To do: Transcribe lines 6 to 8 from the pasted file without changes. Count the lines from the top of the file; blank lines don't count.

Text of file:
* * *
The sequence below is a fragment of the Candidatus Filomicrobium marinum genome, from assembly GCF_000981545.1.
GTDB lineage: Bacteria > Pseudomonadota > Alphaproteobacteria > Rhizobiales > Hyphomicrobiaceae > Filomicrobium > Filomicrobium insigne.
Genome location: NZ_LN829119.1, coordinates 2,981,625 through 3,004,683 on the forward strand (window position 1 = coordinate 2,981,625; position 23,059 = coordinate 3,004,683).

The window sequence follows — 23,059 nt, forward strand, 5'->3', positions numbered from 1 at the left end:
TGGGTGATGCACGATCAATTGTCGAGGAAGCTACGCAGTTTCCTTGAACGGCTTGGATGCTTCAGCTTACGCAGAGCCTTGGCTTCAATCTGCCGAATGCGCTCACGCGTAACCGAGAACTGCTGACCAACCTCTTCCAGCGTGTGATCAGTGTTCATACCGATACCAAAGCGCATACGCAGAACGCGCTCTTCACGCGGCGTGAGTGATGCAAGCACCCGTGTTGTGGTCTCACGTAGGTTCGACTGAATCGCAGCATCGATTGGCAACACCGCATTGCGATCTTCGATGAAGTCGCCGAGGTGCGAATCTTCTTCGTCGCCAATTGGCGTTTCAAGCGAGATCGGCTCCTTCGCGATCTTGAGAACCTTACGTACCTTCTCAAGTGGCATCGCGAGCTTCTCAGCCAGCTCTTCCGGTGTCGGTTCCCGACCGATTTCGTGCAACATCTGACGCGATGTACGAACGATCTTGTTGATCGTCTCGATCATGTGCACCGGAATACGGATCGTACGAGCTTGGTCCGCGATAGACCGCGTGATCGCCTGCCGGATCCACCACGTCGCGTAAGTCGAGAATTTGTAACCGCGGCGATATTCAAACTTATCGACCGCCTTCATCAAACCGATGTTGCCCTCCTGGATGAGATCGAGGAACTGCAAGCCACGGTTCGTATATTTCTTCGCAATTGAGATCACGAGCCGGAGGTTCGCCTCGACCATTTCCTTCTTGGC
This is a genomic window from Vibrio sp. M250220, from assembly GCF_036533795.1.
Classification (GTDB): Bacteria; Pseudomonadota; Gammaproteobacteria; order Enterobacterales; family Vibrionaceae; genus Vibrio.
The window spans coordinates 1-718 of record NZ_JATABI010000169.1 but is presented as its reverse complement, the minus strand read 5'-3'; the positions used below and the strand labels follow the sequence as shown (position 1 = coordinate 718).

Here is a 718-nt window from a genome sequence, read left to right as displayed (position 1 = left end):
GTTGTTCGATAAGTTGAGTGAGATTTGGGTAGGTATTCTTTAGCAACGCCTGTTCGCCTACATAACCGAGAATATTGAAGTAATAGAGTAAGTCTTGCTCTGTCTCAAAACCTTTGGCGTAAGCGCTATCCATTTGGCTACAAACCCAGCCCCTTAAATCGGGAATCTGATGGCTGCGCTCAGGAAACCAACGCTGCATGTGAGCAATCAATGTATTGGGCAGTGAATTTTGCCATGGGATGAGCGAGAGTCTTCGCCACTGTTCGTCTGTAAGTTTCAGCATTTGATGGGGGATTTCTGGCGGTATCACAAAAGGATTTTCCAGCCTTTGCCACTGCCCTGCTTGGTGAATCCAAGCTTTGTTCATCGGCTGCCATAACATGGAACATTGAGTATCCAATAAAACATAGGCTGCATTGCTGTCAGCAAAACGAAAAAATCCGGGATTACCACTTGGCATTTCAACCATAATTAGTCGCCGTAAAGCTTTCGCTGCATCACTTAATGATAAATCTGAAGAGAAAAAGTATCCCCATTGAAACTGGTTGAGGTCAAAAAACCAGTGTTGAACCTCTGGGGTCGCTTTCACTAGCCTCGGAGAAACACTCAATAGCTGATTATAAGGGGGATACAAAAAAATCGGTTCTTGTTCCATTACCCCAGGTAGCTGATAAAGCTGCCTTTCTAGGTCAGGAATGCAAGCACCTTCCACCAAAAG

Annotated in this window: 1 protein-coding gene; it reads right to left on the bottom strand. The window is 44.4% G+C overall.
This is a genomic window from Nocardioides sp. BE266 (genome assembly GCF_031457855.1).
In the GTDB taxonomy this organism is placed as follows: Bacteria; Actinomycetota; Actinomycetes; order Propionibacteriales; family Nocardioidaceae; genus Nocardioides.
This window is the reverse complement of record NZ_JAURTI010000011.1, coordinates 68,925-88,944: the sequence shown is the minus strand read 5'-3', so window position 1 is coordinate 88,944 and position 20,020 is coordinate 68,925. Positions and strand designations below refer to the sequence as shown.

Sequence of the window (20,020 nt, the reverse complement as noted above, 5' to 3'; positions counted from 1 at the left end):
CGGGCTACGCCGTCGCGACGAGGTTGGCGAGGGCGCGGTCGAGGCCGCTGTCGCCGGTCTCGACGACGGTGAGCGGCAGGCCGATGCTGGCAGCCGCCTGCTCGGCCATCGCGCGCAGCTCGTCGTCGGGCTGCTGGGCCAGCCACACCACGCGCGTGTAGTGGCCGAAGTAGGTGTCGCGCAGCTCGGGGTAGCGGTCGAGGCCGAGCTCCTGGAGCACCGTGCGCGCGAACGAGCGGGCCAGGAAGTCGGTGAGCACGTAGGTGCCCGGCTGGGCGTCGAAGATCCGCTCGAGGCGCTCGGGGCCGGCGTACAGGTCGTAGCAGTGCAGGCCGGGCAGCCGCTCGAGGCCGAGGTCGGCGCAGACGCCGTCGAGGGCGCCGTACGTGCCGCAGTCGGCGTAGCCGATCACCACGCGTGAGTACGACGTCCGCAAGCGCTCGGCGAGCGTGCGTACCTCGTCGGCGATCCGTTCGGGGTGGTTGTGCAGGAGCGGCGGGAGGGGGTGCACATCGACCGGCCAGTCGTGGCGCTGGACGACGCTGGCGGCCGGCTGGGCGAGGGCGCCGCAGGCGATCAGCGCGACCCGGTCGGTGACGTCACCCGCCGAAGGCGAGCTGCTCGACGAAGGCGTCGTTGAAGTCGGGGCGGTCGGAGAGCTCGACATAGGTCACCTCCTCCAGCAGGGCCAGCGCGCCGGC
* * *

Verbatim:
This is a genomic window from Vibrio sp. M250220, from assembly GCF_036533795.1.
Classification (GTDB): Bacteria; Pseudomonadota; Gammaproteobacteria; order Enterobacterales; family Vibrionaceae; genus Vibrio.
The window spans coordinates 1-718 of record NZ_JATABI010000169.1 but is presented as its reverse complement, the minus strand read 5'-3'; the positions used below and the strand labels follow the sequence as shown (position 1 = coordinate 718).